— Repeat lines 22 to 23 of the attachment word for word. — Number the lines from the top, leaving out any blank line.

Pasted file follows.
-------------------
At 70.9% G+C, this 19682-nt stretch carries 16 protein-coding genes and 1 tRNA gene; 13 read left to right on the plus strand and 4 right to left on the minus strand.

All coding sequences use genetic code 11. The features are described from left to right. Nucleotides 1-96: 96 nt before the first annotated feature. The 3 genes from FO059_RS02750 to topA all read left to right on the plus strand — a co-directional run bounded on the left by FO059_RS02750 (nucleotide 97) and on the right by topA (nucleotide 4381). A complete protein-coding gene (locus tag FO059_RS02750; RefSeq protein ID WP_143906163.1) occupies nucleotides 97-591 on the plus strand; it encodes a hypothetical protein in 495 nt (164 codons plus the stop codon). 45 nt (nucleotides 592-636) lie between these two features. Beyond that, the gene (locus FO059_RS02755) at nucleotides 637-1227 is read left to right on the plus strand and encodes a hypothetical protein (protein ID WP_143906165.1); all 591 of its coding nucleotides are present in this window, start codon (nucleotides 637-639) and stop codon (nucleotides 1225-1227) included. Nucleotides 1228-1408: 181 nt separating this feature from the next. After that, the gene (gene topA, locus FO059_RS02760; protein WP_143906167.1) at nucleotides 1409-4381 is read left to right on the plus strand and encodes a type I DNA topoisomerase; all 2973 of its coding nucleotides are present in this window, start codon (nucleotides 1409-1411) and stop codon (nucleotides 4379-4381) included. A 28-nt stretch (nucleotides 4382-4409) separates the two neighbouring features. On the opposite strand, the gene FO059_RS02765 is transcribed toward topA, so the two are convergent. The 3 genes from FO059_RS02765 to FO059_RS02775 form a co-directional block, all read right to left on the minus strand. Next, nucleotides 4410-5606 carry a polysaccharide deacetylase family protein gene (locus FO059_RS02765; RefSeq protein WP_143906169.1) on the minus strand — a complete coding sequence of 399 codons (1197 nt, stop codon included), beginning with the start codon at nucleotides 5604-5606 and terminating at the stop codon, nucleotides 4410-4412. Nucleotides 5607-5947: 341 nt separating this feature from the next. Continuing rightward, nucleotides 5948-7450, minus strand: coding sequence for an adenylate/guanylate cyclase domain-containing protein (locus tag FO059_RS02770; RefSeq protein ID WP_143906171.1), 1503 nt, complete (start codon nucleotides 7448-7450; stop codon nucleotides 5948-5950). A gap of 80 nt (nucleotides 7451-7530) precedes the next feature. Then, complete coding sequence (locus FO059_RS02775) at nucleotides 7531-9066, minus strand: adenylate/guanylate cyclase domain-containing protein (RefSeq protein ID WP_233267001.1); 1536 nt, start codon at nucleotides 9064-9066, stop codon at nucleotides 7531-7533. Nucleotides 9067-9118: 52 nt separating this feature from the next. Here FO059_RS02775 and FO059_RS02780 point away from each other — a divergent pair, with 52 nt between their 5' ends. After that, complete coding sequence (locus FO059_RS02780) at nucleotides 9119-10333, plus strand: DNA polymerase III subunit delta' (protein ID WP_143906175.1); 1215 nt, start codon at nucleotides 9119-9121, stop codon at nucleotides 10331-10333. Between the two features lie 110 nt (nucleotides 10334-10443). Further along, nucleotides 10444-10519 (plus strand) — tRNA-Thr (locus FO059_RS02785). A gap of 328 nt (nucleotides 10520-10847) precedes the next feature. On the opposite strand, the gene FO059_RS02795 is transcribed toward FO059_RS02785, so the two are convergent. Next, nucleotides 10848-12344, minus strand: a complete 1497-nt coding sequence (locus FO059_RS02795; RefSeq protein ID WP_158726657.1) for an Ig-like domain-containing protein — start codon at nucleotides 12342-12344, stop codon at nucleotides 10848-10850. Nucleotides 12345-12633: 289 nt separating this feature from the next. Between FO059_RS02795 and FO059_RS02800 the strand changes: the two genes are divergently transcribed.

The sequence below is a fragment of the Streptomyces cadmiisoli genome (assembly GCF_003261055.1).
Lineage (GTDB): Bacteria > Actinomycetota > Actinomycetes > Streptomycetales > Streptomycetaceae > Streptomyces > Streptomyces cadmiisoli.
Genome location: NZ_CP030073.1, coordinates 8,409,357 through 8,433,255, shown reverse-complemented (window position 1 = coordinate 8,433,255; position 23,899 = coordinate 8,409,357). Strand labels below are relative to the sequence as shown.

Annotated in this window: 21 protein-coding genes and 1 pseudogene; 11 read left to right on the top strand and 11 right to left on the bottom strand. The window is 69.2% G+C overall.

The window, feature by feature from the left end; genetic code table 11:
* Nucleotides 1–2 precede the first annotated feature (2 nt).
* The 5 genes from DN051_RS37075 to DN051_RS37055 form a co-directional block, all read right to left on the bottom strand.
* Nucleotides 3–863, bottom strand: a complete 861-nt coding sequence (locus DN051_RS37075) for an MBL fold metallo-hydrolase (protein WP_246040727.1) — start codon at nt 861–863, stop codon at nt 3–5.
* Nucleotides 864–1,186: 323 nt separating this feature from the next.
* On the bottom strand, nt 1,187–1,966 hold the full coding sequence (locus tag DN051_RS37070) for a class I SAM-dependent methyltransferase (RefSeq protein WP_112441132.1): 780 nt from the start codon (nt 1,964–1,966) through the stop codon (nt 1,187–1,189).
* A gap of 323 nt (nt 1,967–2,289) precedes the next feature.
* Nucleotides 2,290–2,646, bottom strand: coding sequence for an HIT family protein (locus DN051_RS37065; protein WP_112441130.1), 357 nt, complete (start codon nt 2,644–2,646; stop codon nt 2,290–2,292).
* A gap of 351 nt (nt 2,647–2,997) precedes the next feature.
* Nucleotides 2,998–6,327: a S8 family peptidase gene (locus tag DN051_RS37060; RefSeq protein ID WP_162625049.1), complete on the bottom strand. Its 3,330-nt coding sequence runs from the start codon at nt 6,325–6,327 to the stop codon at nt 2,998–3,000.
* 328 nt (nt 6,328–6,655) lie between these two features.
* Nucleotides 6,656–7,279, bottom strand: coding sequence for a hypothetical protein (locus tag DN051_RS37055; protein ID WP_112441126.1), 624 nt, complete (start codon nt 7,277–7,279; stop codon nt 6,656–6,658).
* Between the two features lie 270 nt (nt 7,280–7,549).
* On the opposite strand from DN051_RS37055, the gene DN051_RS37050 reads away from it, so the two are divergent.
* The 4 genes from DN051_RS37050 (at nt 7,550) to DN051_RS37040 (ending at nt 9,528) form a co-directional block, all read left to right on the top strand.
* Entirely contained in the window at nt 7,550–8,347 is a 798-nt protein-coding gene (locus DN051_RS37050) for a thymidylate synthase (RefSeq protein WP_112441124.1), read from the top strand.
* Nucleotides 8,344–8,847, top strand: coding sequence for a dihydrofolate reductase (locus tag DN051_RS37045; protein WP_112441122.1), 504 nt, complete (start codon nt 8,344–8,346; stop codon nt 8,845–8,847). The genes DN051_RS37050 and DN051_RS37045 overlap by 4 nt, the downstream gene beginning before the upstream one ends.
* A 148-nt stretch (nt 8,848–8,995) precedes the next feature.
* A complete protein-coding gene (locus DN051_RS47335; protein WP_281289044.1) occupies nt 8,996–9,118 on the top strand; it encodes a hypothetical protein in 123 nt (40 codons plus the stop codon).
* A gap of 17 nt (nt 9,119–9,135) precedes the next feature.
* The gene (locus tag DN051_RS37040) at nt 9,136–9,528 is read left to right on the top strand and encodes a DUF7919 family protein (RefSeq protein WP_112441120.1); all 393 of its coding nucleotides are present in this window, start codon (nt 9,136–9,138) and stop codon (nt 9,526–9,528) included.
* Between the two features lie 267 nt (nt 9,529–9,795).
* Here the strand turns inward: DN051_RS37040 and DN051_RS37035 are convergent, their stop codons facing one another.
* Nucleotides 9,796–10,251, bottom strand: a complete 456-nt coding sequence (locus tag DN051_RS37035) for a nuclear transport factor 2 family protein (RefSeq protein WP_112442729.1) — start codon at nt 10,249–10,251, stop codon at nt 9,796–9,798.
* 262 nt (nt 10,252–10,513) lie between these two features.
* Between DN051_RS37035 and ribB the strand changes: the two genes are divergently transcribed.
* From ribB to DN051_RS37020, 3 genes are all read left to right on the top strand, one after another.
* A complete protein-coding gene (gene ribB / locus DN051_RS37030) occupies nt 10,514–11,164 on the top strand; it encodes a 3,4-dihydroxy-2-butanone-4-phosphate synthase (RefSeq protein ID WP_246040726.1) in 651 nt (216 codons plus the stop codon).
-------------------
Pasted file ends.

* Entirely contained in the window at nt 7,550–8,347 is a 798-nt protein-coding gene (locus DN051_RS37050) for a thymidylate synthase (RefSeq protein WP_112441124.1), read from the top strand.
* Nucleotides 8,344–8,847, top strand: coding sequence for a dihydrofolate reductase (locus tag DN051_RS37045; protein WP_112441122.1), 504 nt, complete (start codon nt 8,344–8,346; stop codon nt 8,845–8,847). The genes DN051_RS37050 and DN051_RS37045 overlap by 4 nt, the downstream gene beginning before the upstream one ends.